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Chelsea is located on the West Side of Manhattan. The North border starts on West 34th Street and centers on West 14th Street. It is generally considered to be the area south of Hell’s Kitchen and the Garment District, north of Greenwich Village, and north to northeast of the Meatpacking District.
Chelsea offers a lot to residents and visitors. There are beautiful walks available around the Hudson River and the Chelsea Piers, with many events taking place throughout the year. You can go on cruise with your family or friends or even party on the river.
The area is famous for its rhythm and great restaurants. It is melting pot of cultures where historic brownstones built over 100 years ago still stand and are offered for rent and for sale. It is also home to more than 200 art galleries.
The Chelsea Piers, in particular, is a popular locale in Chelsea. It offers golf, bowling, skating, batting cages, and rock climbing. Kids’ programs include soccer, gymnastics, baseball, and more. You’ll also find a fitness center and a deluxe spa. And you can take your bike or roller blades down to the Hudson River Esplanade for more green grass and river views.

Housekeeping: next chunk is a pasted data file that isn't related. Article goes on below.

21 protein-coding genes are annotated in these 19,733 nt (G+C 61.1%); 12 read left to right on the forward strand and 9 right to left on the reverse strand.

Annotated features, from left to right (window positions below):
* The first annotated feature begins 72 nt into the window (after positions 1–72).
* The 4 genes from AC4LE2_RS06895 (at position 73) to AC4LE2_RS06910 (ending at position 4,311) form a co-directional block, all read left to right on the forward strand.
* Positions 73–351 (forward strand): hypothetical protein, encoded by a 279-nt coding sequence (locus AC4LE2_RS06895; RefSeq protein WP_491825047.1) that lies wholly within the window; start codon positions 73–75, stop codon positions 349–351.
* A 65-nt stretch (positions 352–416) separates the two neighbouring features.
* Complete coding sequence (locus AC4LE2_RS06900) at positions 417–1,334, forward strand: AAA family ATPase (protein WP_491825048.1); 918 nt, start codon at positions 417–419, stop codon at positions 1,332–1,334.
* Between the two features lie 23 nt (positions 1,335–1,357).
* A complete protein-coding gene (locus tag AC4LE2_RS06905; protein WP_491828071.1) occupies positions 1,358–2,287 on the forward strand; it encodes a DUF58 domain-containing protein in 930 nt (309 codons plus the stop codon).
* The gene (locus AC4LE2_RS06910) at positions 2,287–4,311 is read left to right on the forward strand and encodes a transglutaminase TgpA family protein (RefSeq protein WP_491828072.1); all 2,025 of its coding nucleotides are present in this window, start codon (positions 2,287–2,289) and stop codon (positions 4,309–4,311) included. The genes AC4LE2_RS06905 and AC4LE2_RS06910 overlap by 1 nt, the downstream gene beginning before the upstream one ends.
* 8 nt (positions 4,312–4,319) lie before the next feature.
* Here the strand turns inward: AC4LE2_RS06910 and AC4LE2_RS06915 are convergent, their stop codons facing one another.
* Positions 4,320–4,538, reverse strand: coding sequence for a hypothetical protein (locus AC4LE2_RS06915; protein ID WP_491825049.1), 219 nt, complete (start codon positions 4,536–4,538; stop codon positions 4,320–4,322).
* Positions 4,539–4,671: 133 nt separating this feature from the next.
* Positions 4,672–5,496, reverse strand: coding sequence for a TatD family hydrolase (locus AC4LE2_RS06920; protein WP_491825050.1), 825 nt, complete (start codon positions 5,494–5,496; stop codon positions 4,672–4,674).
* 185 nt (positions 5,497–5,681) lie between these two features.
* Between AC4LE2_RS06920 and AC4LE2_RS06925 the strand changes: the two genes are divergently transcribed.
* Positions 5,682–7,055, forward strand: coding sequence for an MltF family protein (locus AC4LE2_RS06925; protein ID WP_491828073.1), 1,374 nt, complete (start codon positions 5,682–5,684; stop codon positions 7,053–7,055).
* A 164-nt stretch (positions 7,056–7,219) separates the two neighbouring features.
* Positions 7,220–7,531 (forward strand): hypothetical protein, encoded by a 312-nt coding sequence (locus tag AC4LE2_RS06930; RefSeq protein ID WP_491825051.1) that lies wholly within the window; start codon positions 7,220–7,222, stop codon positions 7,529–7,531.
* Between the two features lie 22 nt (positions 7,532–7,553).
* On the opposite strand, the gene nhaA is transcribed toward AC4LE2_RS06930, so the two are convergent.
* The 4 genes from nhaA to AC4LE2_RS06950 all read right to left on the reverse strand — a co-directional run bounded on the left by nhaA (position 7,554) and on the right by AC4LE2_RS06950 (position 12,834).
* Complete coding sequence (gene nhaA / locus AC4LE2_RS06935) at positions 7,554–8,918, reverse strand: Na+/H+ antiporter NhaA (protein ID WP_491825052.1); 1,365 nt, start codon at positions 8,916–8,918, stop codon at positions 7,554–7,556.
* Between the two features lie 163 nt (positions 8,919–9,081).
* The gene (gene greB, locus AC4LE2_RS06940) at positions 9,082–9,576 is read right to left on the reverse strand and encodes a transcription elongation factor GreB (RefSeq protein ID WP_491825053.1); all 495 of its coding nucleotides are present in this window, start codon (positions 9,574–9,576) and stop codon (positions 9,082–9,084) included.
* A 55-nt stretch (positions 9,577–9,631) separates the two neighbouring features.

The residential market offers anything form Luxury high rises to those cozy Brownstones er mentioned above.
It’s not a stretch to say Chelsea has it all. The area has a wealth of nightlife, art, shopping, and recreation. The popularity of the area has led to the building of a number of luxury rental buildings, which have sprung up all over Chelsea.


Chelsea History

Chelsea takes its title from the estate and Federal-design house of retired British Major Thomas Clarke, who obtained the property when he bought the farm of Jacob Somerindyck on August 16, 1750. The land was bounded by what would turn out to be 21st and 24th Streets, from the Hudson River to Eighth Avenue. Clarke chose the name "Chelsea" after the manor of Chelsea, London, home to Sir Thomas More. Clarke handed the estate on to his daughter, Charity, who, together with her husband Benjamin Moore, added property on the south of the estate, stretching it to 19th Street. The house was the birthplace of their son, Clement Clarke Moore, who in turn inherited the property. Moore is generally credited with writing "A Visit From St. Nicholas" and was the writer of the first Greek as well as Hebrew lexicons printed in the United States.

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